Report looks at plane's near miss
A passenger plane was involved in a near miss with an unidentified object in the skies above Glasgow, according to a report.
Pilots saw a blue and yellow object "loom ahead" as they made their final descent into the city on December 2 last year.
The UK Airprox Board, which investigates near misses, was unable to establish what the crew had seen.
A report by the board said that the Airbus A320 was flying in clear skies above Baillieston just before 1pm when the incident occurred.
The plane was at an altitude of 4,000ft when the pilot and co-pilot reported seeing the object about 100m away.
The report said: "The object passed directly beneath before either of the crew had time to take avoiding action or had 'really registered it', although they were both agreed that it appeared blue and yellow, or silver, in colour with a small frontal area but that it was 'bigger than a balloon'."
The pilot estimated that the distance between the plane and the object had been 300ft and assessed the risk of collision as high. He asked the controller at Glasgow Airport whether anything was being monitored at the time but was told that nothing had been seen on radar.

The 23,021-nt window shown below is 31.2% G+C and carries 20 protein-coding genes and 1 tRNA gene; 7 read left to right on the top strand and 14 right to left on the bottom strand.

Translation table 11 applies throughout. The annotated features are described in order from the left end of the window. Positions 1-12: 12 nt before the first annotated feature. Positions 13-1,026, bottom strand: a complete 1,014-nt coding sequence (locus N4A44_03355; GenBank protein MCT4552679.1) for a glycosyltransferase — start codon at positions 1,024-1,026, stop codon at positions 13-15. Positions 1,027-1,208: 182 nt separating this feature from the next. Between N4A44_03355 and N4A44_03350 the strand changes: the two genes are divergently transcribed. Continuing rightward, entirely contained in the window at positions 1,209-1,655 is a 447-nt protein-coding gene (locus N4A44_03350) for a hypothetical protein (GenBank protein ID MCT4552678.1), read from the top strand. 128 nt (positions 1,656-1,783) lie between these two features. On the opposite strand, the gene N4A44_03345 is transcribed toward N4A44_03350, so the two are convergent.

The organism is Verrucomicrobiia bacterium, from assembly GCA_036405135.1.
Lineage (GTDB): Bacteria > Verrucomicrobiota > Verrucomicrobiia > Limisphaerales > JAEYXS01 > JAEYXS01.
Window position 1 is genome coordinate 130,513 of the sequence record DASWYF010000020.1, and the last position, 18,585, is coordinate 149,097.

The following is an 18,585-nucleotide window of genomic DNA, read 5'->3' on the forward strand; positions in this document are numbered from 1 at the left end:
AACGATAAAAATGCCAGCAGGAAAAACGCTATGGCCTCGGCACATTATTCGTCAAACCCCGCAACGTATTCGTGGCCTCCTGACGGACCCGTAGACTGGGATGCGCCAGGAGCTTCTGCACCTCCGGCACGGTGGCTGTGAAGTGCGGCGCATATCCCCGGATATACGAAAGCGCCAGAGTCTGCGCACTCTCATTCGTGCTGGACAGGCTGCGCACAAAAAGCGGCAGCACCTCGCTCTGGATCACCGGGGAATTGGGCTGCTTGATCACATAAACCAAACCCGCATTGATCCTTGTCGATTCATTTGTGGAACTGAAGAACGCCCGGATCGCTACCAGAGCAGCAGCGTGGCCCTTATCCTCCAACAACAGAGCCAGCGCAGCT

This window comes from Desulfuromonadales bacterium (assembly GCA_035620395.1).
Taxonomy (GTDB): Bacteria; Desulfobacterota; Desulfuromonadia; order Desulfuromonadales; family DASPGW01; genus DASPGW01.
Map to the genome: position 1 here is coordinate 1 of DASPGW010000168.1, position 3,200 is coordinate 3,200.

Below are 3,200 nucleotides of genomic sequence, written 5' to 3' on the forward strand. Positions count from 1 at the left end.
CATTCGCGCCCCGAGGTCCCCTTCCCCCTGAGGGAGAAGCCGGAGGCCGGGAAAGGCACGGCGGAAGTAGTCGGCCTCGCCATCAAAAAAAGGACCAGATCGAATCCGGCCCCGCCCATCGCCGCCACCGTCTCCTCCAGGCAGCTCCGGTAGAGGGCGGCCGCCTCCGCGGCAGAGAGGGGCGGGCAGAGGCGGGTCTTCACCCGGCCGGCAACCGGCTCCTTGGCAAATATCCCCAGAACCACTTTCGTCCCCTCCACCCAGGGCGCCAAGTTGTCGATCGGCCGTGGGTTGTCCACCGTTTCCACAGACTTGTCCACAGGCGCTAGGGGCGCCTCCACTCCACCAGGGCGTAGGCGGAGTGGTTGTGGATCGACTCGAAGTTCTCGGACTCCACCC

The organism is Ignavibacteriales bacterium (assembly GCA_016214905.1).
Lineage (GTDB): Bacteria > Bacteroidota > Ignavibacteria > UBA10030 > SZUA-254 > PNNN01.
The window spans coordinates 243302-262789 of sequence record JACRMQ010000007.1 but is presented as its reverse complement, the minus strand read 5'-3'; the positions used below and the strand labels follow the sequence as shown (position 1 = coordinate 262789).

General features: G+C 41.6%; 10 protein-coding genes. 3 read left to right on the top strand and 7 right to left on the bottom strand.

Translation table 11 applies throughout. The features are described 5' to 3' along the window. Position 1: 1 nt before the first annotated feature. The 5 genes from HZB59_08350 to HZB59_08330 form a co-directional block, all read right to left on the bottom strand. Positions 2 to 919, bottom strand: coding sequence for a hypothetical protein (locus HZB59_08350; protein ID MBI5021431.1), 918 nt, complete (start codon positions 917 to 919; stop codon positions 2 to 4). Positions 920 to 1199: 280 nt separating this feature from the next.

Further inquiries were carried out into the incident, including a review of radar sources. The report stated: "Investigation of the available surveillance sources was unable to trace any activity matching that described by the A320 pilot. Additionally, there was no other information to indicate the presence or otherwise of activity in the area."
The report said that the object was unlikely to have been a fixed-wing aircraft, helicopter or hot air balloon, as it had not shown up on radar.
It concluded: "Members were unable to reach a conclusion as to a likely candidate for the conflicting aircraft and it was therefore felt that the board had insufficient information to determine a cause or risk."